Spices

The knowledge and use of spices determines the skill of a cook. Artistic usage of the simplest spices is vastly preferable to the misuse of the most expensive and rare.

Spices are an investment. Whatever the size of this investment, it would be silly to waste it. Buy spices in the amounts that you will use them in. It doesn't save money to purchase in bulk if those spices go weak on the shelf. Try to keep them in airtight containers, an in the dark as much as possible.Here is a list of the spices that I use, and the quantity that I purchase. It is here so that you can have a list of many spices, and an example of how to understand your own usage and use it in purchasing quantity. My most common quantity is about a shot-glass of any spice.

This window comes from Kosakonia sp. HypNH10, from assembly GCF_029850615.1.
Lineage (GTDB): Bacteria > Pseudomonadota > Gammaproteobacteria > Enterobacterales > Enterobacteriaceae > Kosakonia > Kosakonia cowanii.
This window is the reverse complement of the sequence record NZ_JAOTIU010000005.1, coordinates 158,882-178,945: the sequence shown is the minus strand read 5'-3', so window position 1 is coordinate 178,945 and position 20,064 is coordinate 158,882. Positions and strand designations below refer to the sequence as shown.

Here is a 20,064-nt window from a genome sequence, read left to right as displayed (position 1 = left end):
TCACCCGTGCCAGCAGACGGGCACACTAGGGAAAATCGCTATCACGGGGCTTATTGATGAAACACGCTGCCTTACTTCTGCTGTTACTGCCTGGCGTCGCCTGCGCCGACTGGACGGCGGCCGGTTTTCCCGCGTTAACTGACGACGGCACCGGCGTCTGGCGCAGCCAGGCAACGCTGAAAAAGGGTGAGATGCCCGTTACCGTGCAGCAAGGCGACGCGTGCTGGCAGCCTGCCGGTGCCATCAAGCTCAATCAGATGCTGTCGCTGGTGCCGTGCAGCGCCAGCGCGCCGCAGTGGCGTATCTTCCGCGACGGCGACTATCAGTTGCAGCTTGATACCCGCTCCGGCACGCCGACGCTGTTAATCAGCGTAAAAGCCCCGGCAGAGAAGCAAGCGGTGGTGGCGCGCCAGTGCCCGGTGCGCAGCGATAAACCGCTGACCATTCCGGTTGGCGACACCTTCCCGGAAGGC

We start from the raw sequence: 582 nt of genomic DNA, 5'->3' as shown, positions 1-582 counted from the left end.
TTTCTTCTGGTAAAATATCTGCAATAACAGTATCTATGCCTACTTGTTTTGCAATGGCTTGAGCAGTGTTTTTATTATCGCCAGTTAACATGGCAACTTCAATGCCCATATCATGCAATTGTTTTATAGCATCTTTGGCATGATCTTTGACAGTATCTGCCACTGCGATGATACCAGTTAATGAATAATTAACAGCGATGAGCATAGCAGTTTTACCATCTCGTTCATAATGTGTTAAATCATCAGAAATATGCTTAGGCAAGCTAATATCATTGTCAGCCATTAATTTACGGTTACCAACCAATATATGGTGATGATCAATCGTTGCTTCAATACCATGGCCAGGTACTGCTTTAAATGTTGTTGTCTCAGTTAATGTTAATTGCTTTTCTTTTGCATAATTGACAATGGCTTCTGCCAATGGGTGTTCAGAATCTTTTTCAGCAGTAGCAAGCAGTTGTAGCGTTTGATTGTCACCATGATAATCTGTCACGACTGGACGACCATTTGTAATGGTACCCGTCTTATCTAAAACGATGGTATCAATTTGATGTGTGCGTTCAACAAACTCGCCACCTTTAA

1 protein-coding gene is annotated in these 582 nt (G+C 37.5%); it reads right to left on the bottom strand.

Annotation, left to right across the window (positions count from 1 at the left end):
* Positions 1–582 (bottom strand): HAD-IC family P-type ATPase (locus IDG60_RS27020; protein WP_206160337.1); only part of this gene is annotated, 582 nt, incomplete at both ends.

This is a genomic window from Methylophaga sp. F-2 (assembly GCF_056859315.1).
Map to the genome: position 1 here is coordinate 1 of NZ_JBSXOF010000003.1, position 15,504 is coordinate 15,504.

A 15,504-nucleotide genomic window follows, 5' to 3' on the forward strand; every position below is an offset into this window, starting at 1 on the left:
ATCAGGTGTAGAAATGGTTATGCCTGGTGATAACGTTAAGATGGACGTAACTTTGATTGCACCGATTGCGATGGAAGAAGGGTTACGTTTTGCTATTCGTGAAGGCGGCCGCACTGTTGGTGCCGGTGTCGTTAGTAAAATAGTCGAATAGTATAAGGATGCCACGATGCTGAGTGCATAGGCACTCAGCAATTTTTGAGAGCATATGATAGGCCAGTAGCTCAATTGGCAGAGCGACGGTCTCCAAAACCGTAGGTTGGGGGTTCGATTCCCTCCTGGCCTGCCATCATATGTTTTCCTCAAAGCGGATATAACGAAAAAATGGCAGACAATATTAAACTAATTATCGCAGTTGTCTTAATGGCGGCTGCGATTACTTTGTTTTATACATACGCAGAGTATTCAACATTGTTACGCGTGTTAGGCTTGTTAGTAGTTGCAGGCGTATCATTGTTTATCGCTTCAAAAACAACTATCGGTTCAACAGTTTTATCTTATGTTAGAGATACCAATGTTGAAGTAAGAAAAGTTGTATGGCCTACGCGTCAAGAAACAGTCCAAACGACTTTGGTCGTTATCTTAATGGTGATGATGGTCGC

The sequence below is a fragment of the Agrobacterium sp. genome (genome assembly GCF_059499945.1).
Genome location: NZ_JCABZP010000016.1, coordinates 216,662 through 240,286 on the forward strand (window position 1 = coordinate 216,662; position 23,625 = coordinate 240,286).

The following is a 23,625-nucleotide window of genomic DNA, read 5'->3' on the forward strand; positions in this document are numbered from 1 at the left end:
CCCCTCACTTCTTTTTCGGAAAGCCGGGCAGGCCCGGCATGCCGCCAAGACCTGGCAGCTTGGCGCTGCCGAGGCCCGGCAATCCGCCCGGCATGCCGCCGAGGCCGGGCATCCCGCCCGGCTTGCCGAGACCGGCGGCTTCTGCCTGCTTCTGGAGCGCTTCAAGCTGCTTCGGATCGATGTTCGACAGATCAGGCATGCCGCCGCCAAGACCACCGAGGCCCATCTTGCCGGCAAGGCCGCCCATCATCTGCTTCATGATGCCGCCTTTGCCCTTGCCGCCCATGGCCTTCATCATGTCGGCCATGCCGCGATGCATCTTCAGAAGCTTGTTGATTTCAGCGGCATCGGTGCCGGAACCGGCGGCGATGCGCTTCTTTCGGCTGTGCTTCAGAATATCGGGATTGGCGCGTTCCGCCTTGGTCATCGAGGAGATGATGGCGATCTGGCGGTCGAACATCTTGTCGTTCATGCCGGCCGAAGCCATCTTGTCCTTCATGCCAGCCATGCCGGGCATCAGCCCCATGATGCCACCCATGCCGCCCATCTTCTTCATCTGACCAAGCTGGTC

I do recommend purchasing spices in whole form and grinding yourself if possible. This will give you the best quality.

If you are just starting out and need to build your spice rack slowly, begin with a basic set. Build your rack by deciding what kinds of cooking you will be doing most, and buy the appropriate spices. Here are some suggestions:

Basic Needs: garlic, salt, pepper, cinnamon, vanilla

Baking Set: allspice, cloves, nutmeg, cinnamon, vanilla

Expansion set: chives, dill, parsley, rosemary, mint, ginger, tarragon, sage

Premium Herb Set: thyme, bay, marjoram, savory, chervil

Italian Set: basil, oregano, garlic, onion flakes, bell pepper flakes

Mexican Set: chili Powder, cilantro, cumin, garlic, crushed red pepper, oregano, paprika, onion flakes, bell pepper flakes

Middle-Eastern: allspice, cumin, turmeric, cloves, mustard seed, coriander, cardamom, cinnamon, nutmeg, mace, crushed red pepper, fenugreek

Seeds: celery, caraway, fennel, poppy, dill, mustard, sesame, anise



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